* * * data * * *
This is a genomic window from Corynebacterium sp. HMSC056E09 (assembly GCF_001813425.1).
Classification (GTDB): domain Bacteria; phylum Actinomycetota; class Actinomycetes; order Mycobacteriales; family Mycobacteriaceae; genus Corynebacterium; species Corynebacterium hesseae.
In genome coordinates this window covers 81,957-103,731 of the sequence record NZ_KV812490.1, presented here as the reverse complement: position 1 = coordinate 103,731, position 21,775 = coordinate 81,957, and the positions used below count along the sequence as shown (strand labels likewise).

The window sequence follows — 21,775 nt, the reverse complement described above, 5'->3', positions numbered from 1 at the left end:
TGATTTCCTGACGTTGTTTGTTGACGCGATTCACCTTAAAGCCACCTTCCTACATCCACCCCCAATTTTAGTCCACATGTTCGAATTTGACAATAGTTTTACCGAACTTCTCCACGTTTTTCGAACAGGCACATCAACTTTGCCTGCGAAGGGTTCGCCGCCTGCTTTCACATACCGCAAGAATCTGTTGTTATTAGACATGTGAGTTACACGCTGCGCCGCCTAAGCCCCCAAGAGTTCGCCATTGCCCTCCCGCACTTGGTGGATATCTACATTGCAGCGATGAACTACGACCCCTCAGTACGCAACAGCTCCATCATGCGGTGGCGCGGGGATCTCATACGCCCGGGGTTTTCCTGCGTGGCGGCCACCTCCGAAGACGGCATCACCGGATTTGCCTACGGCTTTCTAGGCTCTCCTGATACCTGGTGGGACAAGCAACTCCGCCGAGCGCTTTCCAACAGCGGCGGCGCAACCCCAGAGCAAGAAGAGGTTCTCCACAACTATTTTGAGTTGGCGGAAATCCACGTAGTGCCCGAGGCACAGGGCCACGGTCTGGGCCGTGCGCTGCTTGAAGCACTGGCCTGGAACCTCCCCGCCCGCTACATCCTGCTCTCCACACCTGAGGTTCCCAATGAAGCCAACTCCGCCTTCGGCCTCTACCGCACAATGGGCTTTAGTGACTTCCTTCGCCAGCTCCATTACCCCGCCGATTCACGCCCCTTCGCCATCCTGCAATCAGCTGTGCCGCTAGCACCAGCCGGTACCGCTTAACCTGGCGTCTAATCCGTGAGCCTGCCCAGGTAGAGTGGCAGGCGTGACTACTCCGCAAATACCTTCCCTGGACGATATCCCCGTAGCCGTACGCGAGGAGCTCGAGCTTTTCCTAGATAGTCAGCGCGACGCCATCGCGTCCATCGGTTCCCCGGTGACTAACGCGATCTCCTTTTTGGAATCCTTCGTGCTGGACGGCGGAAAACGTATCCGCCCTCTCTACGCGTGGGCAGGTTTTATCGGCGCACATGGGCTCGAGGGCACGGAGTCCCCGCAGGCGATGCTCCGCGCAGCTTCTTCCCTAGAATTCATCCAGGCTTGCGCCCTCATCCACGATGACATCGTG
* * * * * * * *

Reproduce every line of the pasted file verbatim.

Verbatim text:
This is a genomic window from Corynebacterium sp. HMSC056E09 (assembly GCF_001813425.1).
Classification (GTDB): domain Bacteria; phylum Actinomycetota; class Actinomycetes; order Mycobacteriales; family Mycobacteriaceae; genus Corynebacterium; species Corynebacterium hesseae.
In genome coordinates this window covers 81,957-103,731 of the sequence record NZ_KV812490.1, presented here as the reverse complement: position 1 = coordinate 103,731, position 21,775 = coordinate 81,957, and the positions used below count along the sequence as shown (strand labels likewise).

The window sequence follows — 21,775 nt, the reverse complement described above, 5'->3', positions numbered from 1 at the left end:
TGATTTCCTGACGTTGTTTGTTGACGCGATTCACCTTAAAGCCACCTTCCTACATCCACCCCCAATTTTAGTCCACATGTTCGAATTTGACAATAGTTTTACCGAACTTCTCCACGTTTTTCGAACAGGCACATCAACTTTGCCTGCGAAGGGTTCGCCGCCTGCTTTCACATACCGCAAGAATCTGTTGTTATTAGACATGTGAGTTACACGCTGCGCCGCCTAAGCCCCCAAGAGTTCGCCATTGCCCTCCCGCACTTGGTGGATATCTACATTGCAGCGATGAACTACGACCCCTCAGTACGCAACAGCTCCATCATGCGGTGGCGCGGGGATCTCATACGCCCGGGGTTTTCCTGCGTGGCGGCCACCTCCGAAGACGGCATCACCGGATTTGCCTACGGCTTTCTAGGCTCTCCTGATACCTGGTGGGACAAGCAACTCCGCCGAGCGCTTTCCAACAGCGGCGGCGCAACCCCAGAGCAAGAAGAGGTTCTCCACAACTATTTTGAGTTGGCGGAAATCCACGTAGTGCCCGAGGCACAGGGCCACGGTCTGGGCCGTGCGCTGCTTGAAGCACTGGCCTGGAACCTCCCCGCCCGCTACATCCTGCTCTCCACACCTGAGGTTCCCAATGAAGCCAACTCCGCCTTCGGCCTCTACCGCACAATGGGCTTTAGTGACTTCCTTCGCCAGCTCCATTACCCCGCCGATTCACGCCCCTTCGCCATCCTGCAATCAGCTGTGCCGCTAGCACCAGCCGGTACCGCTTAACCTGGCGTCTAATCCGTGAGCCTGCCCAGGTAGAGTGGCAGGCGTGACTACTCCGCAAATACCTTCCCTGGACGATATCCCCGTAGCCGTACGCGAGGAGCTCGAGCTTTTCCTAGATAGTCAGCGCGACGCCATCGCGTCCATCGGTTCCCCGGTGACTAACGCGATCTCCTTTTTGGAATCCTTCGTGCTGGACGGCGGAAAACGTATCCGCCCTCTCTACGCGTGGGCAGGTTTTATCGGCGCACATGGGCTCGAGGGCACGGAGTCCCCGCAGGCGATGCTCCGCGCAGCTTCTTCCCTAGAATTCATCCAGGCTTGCGCCCTCATCCACGATGACATCGTG